The Eccentric Family Review

The Eccentric Family at Night

“What is fun is good!” Aaaannd it’s time to review what was, for me, the best anime of the Summer 2013 season, The Eccentric Family, or Uchoten Kazuko. I’ll try my best not to be too biased, but I really loved this show and may not be able to totally keep myself from gushing. You’ve been warned. To see where it ended up in my rankings, go here.

The Eccentric Family is told from the point of view of Yasaburo Shimogamo, a carefree tanuki (Wikipedia’s page on tanuki) and the son of the recently deceased leader of tanuki society, Souichiro Shimogamo. To summarize the anime’s meandering plot would be difficult, but it centers on the mysterious death of Yasaburo’s father, who was caught by a human society known as the Friday Fellows, boiled alive and eaten. His death continues to hang over the family, and the show deals not only with their coming to terms with his passing, but also clears up the details of how such a powerful and intelligent tanuki could have perished in such a manner.

A Chilled BottomJoining Yasaburo are his mother and three brothers, as well as the mysterious human woman, Benten and Yasaburo’s cranky teacher, Professor Akadama, an elderly tengu. Together, the family explores the mystery behind Souichiro’s death, with Benten and the Professor occasionally helping or hindering them.

Coming to the end of the story, The Eccentric Family is truly the proper title for this anime. All families have their quirks, and this one uses that fact to beautifully portray one family’s struggle to adapt after the loss of a loved one. That is the true beauty in this show; the vision of a family growing, searching and loving together.

Aesthetically, The Eccentric Family is gorgeous. The animation is unique and matches the quirky, artistic tone of the show. It’s colorful and dynamic. The soundtrack likewise matches the show’s odd vibe. Atmosphere is always difficult to describe, but the combination of the visuals, music and superb writing gives this anime a feel that I can’t describe as anything else but mellow. Even the moments of tension are handled in a measured, calm manner.

The writing in The Eccentric Family is, as I have said, superb. Highlighted by Yasaburo’s wandering soliloquies (which really set the tone for the whole show) and the veiled exchanges with Benten, the dialogue rarely missteps or falls into the cliche. This comparison may seem a bit weird, but overall, the writing reminded me of Blast of Tempest, walking the line between dramatized and cheesy perfectly. Benten CryingToo far in the dramatic direction and the writing becomes a gag; not far enough and it becomes standard, stock stuff. Because of the delicacy of the writing, The Eccentric Family feels less like your typical TV show and more like a genuine work of art done for art’s own sake.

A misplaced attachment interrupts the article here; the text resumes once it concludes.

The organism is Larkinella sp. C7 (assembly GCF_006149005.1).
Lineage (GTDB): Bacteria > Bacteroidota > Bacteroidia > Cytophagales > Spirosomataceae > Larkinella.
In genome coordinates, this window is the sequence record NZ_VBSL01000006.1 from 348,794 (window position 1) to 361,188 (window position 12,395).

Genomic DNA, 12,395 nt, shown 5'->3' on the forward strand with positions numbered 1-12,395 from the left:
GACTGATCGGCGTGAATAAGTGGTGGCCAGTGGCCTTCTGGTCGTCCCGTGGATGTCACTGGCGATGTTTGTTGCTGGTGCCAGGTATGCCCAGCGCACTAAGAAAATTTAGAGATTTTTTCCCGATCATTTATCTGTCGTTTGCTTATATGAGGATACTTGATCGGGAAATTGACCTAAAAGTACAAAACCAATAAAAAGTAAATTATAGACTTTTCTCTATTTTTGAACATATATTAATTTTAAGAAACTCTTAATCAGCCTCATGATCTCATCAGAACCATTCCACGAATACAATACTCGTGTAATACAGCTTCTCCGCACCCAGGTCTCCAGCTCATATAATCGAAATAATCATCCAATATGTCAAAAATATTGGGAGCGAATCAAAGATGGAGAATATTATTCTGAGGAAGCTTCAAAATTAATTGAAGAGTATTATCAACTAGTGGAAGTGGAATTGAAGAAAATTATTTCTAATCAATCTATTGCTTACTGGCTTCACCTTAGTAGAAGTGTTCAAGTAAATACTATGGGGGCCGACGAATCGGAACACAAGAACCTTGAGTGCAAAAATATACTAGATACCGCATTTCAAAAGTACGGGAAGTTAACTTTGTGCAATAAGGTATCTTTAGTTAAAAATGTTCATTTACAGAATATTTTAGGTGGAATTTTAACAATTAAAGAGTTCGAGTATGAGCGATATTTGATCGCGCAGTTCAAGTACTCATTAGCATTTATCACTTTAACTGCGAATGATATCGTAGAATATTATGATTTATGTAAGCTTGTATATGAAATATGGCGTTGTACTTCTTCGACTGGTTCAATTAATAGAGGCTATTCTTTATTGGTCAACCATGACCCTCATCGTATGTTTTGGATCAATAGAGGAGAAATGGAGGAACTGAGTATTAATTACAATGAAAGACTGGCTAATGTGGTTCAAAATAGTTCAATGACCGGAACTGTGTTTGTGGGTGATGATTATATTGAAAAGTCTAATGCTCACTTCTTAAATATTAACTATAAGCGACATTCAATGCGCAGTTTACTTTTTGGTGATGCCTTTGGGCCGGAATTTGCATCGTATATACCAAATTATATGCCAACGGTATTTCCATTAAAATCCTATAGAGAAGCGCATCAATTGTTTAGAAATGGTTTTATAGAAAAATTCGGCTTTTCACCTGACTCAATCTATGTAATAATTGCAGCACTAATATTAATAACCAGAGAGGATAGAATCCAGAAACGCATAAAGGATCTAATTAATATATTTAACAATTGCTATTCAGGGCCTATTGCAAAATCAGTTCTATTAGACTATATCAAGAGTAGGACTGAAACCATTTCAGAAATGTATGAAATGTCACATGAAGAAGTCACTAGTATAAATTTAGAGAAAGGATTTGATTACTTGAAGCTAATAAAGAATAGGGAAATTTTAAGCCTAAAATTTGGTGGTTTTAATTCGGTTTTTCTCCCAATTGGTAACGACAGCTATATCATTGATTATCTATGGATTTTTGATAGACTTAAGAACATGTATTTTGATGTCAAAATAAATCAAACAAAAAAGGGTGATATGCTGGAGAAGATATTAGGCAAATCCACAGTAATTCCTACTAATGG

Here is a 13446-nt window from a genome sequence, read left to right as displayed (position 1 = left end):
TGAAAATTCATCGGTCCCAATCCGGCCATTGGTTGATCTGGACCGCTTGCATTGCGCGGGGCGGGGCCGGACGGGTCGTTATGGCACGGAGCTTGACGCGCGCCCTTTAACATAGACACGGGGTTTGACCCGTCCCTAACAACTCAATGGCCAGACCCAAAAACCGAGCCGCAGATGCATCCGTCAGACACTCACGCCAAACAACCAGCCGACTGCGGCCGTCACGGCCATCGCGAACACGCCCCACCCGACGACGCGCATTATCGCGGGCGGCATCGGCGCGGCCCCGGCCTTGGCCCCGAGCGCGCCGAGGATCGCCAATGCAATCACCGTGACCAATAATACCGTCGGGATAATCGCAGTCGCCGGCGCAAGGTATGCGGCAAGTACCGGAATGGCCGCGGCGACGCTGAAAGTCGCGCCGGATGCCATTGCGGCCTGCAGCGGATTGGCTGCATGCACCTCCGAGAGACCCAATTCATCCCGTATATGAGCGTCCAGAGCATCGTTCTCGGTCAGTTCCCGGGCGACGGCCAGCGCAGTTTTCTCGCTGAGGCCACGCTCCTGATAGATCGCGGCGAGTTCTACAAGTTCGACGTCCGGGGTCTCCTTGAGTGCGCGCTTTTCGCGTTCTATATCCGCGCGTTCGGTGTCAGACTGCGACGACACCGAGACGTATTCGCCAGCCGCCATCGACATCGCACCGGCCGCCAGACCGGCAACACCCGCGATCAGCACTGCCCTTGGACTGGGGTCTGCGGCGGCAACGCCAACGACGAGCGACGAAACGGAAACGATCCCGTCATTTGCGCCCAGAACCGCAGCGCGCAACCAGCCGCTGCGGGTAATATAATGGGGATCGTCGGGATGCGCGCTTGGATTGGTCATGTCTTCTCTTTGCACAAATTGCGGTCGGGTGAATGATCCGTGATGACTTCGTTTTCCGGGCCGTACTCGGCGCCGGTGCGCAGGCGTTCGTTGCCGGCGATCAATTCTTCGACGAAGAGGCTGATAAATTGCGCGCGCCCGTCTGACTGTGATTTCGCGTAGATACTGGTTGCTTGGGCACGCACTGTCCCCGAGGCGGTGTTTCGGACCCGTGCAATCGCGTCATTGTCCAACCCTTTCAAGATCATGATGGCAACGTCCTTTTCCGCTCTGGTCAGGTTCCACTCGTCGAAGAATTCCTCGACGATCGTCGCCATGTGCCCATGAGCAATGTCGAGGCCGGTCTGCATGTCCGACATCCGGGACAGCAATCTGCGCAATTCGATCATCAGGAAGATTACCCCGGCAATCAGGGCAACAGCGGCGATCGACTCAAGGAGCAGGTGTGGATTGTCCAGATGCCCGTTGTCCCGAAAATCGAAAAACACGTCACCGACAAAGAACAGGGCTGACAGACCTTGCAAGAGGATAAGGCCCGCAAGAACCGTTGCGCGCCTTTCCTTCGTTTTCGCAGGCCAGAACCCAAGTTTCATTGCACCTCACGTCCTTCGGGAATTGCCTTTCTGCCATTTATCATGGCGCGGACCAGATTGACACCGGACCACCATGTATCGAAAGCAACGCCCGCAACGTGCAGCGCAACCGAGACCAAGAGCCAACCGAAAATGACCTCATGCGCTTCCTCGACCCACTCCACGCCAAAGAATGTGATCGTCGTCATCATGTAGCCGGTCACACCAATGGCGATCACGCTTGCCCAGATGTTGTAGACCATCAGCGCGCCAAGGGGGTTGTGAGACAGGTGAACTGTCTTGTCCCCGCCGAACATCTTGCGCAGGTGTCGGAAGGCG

Overall, The Eccentric Family is a truly beautiful anime, one that transcends the current trends in anime and really is true art. The unity of the show is wonderful to behold. I can’t really fully describe what it is that makes it so great, because the show is much more than the simple sum of its parts. At the end of the day, that’s the best compliment I can give. Right now, I have ranked it in the second tier of my rankings, but I have a suspicion that a marathon watch will compel me to boost it into the first tier. Gems like these are the reason I watch anime.


It really doesn’t matter what genre you like, or if you even like anime at all. You should watch The Eccentric Family. It is a beautiful work of art, deserving of your viewing. It avoids annoying conventions and fanservice, while being expertly written, plotted and presented. The characters are as colorful as the animation, and the overall message is one that espouses the value of the family unit in a day and age where individualism reigns supreme.

Reasons to Watch:

  • Artistic, beautiful writing, characterization and animation.
  • Wonderfully plotted; creates questions, answers questions and moves at a laid back pace to the satisfying conclusion.
  • Moving portrayal of familial bonds, even through difficult times.
  • Mischief and fun have their place, too, offering moments of well-placed comic relief in the midst of the drama.
  • The anime as a whole is much more than the sum of its parts.
  • Oh, and a really pretty ED song.

As always, thanks for reading all the way to the end! Please remember to subscribe on the left side of the page!

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